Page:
The UK’s National Health Service (NHS) indicates that various workplace-related factors contribute to poor MH, including: unrealistic deadlines; job insecurity; complicated relationships with colleagues; inadequate managerial support; and harassment or bullying [12]. Bush, Drake, Xie [13] conducted a US study on 223 participants who suffer from long-term mental illness and determined that having stable employment is an essential factor for good MH. Beswick, Rogers, Corbett [14] argue that the construction industry has a project-based nature and is well-known for the characteristics of “part-time jobs” and “hire and fire”, which creates job insecurity that can severely contribute to poor MH among workers. Moreover, bullying [15,16] and drug and alcohol consumption [5,17] are identified as critical factors to the poor MH of construction workers. According to Berry, Pidd, Roche [18] and Roche, Pidd, Bywood [19], construction workers have the highest prevalence of drug and alcohol consumption.
Workplace MH-related research in the construction industry is insufficient and hitherto, most construction health and safety research has focused on workers’ physical health [20]. However, significant attention has recently been drawn to this aspect of workplace health and safety (WHS) [21]. These studies have focused on particular drivers of MH disorders such as: bullying [22]; alcohol and drug consumption [23]; work overload [24]; and employment conditions [25]. However, there is no single study to develop a comprehensive framework of factors contributing to the MH climate of the construction workplace. For example, although Nwaogu, Chan, Hon [26] conducted a scientometric analysis of existing literature to provide researchers with a holistic picture of existing knowledge and quantitative indicators that describe the current themes, they did not offer an in-depth analysis of the identified root causes of the industry’s poor MH climate. Moreover, Chan, Nwaogu and Naslund [3] developed a model of factors contributing to the MH of construction workers, but the study focuses on individuals rather than the MH climate of the industry as a whole. This leads to the formulation of the research question: “What are the key determinants influencing the mental health climate within the construction industry?”
To address these observed deficiencies in past research, this present study provides a systematic review of extant literature (through the lens of an established psychological climate model) to develop an all-inclusive model of factors contributing to the MH climate in the construction workplace. Three concomitant objectives are formulated to: (1) identify the root causes of the MH problems among construction workers; (2) develop a theoretical framework of factors contributing to the MH climate of the construction industry using a psychological climate model; and (3) outline any further research gaps and delineate future research direction.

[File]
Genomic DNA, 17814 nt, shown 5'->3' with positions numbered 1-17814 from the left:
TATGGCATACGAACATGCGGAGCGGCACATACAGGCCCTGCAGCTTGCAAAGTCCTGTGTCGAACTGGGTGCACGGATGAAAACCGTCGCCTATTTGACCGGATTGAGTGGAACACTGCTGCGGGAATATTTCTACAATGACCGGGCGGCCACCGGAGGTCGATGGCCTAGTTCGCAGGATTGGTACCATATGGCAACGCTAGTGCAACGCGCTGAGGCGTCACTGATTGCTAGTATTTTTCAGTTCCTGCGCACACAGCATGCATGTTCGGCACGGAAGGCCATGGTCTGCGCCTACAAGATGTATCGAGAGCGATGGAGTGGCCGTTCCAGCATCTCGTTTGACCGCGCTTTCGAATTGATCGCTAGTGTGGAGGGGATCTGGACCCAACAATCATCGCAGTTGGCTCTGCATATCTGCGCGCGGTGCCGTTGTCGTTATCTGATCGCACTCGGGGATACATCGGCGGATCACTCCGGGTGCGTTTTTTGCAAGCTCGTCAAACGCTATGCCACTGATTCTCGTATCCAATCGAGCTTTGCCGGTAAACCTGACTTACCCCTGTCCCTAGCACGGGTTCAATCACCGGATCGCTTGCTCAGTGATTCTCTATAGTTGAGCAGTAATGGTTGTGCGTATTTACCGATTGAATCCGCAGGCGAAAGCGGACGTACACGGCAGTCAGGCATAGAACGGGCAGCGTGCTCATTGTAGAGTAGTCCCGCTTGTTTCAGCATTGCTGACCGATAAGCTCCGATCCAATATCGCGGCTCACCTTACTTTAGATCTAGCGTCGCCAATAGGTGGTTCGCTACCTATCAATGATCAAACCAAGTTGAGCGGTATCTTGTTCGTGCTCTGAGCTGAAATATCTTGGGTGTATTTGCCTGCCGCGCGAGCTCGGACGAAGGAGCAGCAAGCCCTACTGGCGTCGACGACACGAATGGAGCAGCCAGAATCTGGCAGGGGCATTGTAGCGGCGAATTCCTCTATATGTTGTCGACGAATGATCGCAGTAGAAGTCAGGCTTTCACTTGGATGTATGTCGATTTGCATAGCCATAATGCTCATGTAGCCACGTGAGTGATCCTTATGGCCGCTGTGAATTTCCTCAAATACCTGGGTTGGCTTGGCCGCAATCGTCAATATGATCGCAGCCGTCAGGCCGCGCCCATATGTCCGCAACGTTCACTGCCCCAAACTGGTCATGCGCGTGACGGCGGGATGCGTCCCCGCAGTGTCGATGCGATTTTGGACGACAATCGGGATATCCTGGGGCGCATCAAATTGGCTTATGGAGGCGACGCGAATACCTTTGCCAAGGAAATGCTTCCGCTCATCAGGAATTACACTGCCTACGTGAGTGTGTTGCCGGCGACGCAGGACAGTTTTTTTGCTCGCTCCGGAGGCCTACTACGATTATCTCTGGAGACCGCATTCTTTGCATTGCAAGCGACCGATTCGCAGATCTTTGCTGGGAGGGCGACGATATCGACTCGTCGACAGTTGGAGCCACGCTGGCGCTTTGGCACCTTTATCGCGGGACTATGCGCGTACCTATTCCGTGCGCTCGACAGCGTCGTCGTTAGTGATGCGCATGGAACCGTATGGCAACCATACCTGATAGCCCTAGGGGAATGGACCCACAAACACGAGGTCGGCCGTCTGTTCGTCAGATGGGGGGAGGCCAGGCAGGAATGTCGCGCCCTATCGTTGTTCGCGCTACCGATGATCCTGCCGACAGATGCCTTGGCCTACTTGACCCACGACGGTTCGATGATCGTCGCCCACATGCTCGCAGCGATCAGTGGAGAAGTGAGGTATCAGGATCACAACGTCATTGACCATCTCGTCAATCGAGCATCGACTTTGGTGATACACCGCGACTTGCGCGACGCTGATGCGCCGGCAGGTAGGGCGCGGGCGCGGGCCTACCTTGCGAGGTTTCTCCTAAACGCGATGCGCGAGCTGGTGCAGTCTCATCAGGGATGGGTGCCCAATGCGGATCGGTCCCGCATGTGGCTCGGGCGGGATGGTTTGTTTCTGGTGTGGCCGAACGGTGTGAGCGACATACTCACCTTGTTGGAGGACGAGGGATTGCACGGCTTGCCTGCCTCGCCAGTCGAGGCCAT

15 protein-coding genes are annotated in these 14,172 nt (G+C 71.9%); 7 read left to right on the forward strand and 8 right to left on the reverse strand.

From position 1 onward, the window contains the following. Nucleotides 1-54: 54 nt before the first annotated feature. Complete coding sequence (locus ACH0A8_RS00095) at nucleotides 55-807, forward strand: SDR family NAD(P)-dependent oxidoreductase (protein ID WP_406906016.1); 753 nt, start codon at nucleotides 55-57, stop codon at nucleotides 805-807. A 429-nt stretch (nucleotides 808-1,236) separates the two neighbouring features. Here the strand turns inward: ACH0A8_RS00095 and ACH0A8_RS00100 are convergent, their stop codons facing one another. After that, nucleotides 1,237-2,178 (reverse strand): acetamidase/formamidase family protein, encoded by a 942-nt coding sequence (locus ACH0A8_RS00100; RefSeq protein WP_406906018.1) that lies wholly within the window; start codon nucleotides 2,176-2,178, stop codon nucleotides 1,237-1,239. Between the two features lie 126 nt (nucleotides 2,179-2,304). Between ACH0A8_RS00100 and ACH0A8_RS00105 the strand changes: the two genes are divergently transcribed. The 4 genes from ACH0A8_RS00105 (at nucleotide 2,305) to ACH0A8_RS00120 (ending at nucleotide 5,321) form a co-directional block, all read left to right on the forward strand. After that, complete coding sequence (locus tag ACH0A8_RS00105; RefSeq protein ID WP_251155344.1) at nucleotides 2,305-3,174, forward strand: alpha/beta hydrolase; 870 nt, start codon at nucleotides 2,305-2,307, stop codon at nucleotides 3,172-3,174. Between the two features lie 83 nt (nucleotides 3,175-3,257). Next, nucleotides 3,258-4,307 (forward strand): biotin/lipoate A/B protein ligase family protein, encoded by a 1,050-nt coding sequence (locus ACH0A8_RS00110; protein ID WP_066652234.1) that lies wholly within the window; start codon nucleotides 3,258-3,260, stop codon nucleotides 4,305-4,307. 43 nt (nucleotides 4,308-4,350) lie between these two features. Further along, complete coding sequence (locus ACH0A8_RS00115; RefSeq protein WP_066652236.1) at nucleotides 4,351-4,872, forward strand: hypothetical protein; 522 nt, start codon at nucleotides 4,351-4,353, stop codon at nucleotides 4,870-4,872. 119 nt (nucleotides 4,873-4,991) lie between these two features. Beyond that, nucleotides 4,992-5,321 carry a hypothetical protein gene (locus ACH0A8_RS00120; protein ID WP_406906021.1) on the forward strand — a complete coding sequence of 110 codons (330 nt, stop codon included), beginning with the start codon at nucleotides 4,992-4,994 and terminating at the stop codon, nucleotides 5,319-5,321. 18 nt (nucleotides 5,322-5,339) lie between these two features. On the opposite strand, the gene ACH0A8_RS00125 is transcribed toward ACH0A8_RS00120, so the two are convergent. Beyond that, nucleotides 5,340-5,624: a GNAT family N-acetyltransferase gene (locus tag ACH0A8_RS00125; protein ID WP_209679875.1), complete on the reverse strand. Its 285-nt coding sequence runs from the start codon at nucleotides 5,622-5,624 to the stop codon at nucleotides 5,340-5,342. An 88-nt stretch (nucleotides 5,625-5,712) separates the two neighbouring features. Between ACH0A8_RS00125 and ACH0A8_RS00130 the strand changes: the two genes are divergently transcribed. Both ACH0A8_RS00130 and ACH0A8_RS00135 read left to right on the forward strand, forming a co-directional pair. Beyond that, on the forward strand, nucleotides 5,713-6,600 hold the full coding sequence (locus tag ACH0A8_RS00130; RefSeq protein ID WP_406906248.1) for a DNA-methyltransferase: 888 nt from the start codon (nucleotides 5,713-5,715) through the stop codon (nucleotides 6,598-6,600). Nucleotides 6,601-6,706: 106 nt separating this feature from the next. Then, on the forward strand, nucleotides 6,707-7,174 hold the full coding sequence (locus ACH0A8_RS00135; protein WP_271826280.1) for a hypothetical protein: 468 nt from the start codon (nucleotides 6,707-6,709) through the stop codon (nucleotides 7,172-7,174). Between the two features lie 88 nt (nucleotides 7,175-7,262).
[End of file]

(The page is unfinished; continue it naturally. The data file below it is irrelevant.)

2. Materials and Methods

To develop a theoretical model for the phenomenon under investigation, an interpretivist philosophical design and inductive reasoning were adopted (cf. [27,28]). This epistemological positioning has been extensively used within construction management science to, for example: develop a conceptual model for construction management curriculum development [29]; investigate the impact of post-occupancy evaluation upon the natural environment [30]; and orchestrate the management of infrastructure development for a Formula One grand prix event [31]. Given this body of supporting work, the approach prescribed is valid for this type of theory-building research work. Among the various forms of systematic review, the realist approach is the most appropriate for analysing multiple factors contributing to the MH climate of construction workplaces. This is because it is designed to provide a descriptive analysis of what is a causation for a phenomenon, in what respect, and under what conditions [32]. Hence, this approach was adopted.
As an iterative waterfall process was adopted [33,34], this research first defines the research scope, then searches for pertinent studies prior to analysing the search outcomes and categorising the results based on a psychological climate model developed by Hall, Dollard and Coward [9] (cf. Figure 1). Finally, this study develops a theoretical model demonstrating the factors contributing to the MH climate of the industry. The keywords for the present study were generated by combining all the keywords used by Nwaogu, Chan, Hon [26] and Chan, Nwaogu and Naslund [3], thus producing the following two categories of keywords: